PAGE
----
You’ve probably heard someone who’s having a particularly stressful day say, “Jeez, I could really use a Xanax right about now.” We all have the vague idea that a Xanax will calm you down, that it’s something you can just pop when you need it the way you would an antacid or some ibuprofen. In truth, Xanax (which is a brand name for the drug alprazolam) is meant to be taken daily for anxiety disorders and panic disorders. It’s a kind of medicine called benzodiazepine, which includes other tranquilizers like Valium. Benzodiazepines are man-made medications that cause depression of the central nervous system as well as drowsiness or sedation. Xanax and other benzos are also controlled substances, and they can be habit forming.

Unlike some medications that can take a month to fully enter your system, Xanax is fast acting. It produces quick relief for the symptoms of anxiety and panic, but it only lasts for six to 12 hours. You can develop a dependence on the drug in as little as two weeks, meaning you’ll keep needing more of it to feel the same effects. Trying to quit cold turkey is not only unpleasant but potentially very dangerous. Since Xanax is so short acting, the acute withdrawal period – when the symptoms are at their worst – is also fairly short, usually around a week. Some of these symptoms include:

  • Sleep disturbances
  • Irritability
  • Anxiety and/or panic attacks
  • Trembling
  • Inability to concentrate
  • Nausea
  • Heart palpitations
  • Muscle pain and stiffness
  • Headaches
  • Seizures
  • Psychosis
  • Hallucinations

Some of these symptoms are so painful that it’s very difficult to quit without any type of support. You’re more likely to start using again just to escape the pain. Quitting Xanax suddenly can sometimes even be fatal, particularly if you’re home alone while you’re going through withdrawal. If you’re hallucinating or feeling paranoid, you might see things that aren’t there and end up hurting yourself. Seizures can also sometimes be life-threatening. In one case, a woman who had used Xanax for six days stopped using it suddenly and died four days later. When she arrived at the hospital, she was suffering from hypertension, elevated temperature, worsening bizarre behavior, and movement irregularities, and she later began exhibiting signs of a seizure. The doctors determined that it was not an overdose that killed her, as they originally suspected, but withdrawal from the Xanax.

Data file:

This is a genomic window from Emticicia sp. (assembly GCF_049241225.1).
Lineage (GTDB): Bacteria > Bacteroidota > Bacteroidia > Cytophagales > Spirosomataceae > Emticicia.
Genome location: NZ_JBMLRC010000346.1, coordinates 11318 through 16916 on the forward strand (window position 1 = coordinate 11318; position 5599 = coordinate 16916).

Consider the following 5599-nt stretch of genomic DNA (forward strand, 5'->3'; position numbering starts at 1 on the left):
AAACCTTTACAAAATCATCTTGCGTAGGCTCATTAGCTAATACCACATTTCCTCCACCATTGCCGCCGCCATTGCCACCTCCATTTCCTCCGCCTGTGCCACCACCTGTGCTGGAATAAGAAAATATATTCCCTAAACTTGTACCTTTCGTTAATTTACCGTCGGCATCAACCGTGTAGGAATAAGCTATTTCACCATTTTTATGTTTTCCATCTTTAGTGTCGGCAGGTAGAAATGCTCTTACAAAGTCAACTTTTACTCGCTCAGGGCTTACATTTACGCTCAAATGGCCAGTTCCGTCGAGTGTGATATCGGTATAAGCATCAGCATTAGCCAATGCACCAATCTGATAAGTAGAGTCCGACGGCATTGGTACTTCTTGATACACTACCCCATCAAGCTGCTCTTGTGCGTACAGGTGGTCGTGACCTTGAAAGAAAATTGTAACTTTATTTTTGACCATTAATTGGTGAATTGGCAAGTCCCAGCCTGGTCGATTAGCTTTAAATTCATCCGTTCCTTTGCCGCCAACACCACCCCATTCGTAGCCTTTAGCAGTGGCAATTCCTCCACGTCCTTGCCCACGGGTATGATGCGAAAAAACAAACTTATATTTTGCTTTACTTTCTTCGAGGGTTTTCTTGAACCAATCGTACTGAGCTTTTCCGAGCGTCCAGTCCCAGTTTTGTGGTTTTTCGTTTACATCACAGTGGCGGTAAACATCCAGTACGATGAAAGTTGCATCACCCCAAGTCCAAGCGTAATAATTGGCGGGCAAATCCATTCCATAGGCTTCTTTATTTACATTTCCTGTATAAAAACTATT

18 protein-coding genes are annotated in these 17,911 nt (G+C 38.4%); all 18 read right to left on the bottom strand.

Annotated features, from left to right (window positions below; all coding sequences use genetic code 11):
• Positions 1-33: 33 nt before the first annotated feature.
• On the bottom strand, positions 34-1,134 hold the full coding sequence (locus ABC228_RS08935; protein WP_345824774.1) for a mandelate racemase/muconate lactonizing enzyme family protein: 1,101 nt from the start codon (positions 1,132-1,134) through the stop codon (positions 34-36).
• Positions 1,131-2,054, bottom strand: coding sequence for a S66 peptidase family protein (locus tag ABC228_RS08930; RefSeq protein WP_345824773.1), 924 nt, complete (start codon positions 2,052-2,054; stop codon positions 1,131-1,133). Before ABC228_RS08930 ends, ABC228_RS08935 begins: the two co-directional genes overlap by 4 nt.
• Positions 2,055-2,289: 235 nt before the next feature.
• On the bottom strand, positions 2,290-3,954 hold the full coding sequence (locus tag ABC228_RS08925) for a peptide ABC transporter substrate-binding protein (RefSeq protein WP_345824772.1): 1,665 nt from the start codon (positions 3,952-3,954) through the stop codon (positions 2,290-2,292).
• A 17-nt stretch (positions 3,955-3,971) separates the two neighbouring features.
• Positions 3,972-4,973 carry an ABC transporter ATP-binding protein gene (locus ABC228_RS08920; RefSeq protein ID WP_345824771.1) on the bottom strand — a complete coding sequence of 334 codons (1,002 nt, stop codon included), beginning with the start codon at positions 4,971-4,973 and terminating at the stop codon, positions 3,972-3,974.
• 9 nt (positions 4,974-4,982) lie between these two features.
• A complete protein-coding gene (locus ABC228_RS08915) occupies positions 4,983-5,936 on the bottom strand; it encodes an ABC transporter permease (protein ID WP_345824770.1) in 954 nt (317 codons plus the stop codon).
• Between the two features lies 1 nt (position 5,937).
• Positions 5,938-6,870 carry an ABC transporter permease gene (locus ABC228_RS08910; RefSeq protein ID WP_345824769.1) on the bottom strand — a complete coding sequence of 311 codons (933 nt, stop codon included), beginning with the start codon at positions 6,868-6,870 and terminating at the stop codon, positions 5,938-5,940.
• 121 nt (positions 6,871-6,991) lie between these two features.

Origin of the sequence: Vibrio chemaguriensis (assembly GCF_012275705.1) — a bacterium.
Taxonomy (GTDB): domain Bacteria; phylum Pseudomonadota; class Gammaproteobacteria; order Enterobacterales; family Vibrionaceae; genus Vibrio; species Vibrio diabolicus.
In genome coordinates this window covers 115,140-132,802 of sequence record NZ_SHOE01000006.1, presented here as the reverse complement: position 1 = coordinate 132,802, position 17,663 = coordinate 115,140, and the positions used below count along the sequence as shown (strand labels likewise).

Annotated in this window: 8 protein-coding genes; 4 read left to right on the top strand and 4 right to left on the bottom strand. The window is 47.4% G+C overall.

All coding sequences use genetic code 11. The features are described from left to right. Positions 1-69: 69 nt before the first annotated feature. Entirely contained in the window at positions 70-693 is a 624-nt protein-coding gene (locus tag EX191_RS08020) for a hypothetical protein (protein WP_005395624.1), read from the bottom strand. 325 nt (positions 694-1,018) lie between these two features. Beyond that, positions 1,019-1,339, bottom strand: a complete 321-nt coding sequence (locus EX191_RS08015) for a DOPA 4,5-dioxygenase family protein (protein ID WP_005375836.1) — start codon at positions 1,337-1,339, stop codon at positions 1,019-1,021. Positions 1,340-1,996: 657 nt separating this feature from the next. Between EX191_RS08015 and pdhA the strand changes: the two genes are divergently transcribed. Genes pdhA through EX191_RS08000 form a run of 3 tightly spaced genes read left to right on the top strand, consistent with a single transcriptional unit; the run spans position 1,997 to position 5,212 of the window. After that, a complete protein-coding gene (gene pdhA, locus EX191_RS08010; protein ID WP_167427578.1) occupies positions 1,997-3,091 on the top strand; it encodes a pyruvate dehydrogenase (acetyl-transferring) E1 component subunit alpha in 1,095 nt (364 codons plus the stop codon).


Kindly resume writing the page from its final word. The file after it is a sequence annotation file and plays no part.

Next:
It’s recommended that if you stop using Xanax, you taper off slowly. This is particularly important for people who have been abusing the drug and using it in higher than recommended doses. An addiction treatment center will help you slowly and safely get it out of your system to avoid the worst of the withdrawal symptoms.

If you or a loved one need help with quitting drugs or alcohol, consider Asana Recovery. We offer medical detox, along with both residential and outpatient programs, and you’ll be supervised by a highly trained staff of medical professionals, counselors, and therapists. Call us any time at (949) 438-4504 to get started.